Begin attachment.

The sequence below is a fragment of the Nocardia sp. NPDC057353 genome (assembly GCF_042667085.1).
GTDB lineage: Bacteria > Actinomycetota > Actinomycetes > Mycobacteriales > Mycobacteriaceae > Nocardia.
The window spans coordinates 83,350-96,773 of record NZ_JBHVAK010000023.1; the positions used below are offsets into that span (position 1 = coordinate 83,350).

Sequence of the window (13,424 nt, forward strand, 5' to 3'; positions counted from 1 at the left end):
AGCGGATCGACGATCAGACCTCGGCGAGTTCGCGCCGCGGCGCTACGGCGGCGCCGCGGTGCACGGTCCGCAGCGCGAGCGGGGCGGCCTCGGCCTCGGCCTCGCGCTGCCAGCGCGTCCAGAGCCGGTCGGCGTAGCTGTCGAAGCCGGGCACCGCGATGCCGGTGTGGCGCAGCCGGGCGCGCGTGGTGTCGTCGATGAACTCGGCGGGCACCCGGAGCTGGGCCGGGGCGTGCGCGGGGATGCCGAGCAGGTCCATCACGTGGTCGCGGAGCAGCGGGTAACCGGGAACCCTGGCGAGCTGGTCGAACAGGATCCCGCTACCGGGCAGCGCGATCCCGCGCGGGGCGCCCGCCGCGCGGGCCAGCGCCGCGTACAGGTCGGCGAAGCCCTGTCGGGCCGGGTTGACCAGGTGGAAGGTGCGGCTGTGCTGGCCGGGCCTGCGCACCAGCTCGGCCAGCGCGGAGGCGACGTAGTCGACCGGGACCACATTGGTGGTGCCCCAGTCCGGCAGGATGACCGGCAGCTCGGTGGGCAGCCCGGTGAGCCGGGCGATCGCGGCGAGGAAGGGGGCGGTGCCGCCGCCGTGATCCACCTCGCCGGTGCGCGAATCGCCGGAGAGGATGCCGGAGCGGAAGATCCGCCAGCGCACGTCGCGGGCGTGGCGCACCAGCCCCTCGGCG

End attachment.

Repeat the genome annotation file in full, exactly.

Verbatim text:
The sequence below is a fragment of the Nocardia sp. NPDC057353 genome (assembly GCF_042667085.1).
GTDB lineage: Bacteria > Actinomycetota > Actinomycetes > Mycobacteriales > Mycobacteriaceae > Nocardia.
The window spans coordinates 83,350-96,773 of record NZ_JBHVAK010000023.1; the positions used below are offsets into that span (position 1 = coordinate 83,350).

Sequence of the window (13,424 nt, forward strand, 5' to 3'; positions counted from 1 at the left end):
AGCGGATCGACGATCAGACCTCGGCGAGTTCGCGCCGCGGCGCTACGGCGGCGCCGCGGTGCACGGTCCGCAGCGCGAGCGGGGCGGCCTCGGCCTCGGCCTCGCGCTGCCAGCGCGTCCAGAGCCGGTCGGCGTAGCTGTCGAAGCCGGGCACCGCGATGCCGGTGTGGCGCAGCCGGGCGCGCGTGGTGTCGTCGATGAACTCGGCGGGCACCCGGAGCTGGGCCGGGGCGTGCGCGGGGATGCCGAGCAGGTCCATCACGTGGTCGCGGAGCAGCGGGTAACCGGGAACCCTGGCGAGCTGGTCGAACAGGATCCCGCTACCGGGCAGCGCGATCCCGCGCGGGGCGCCCGCCGCGCGGGCCAGCGCCGCGTACAGGTCGGCGAAGCCCTGTCGGGCCGGGTTGACCAGGTGGAAGGTGCGGCTGTGCTGGCCGGGCCTGCGCACCAGCTCGGCCAGCGCGGAGGCGACGTAGTCGACCGGGACCACATTGGTGGTGCCCCAGTCCGGCAGGATGACCGGCAGCTCGGTGGGCAGCCCGGTGAGCCGGGCGATCGCGGCGAGGAAGGGGGCGGTGCCGCCGCCGTGATCCACCTCGCCGGTGCGCGAATCGCCGGAGAGGATGCCGGAGCGGAAGATCCGCCAGCGCACGTCGCGGGCGTGGCGCACCAGCCCCTCGGCG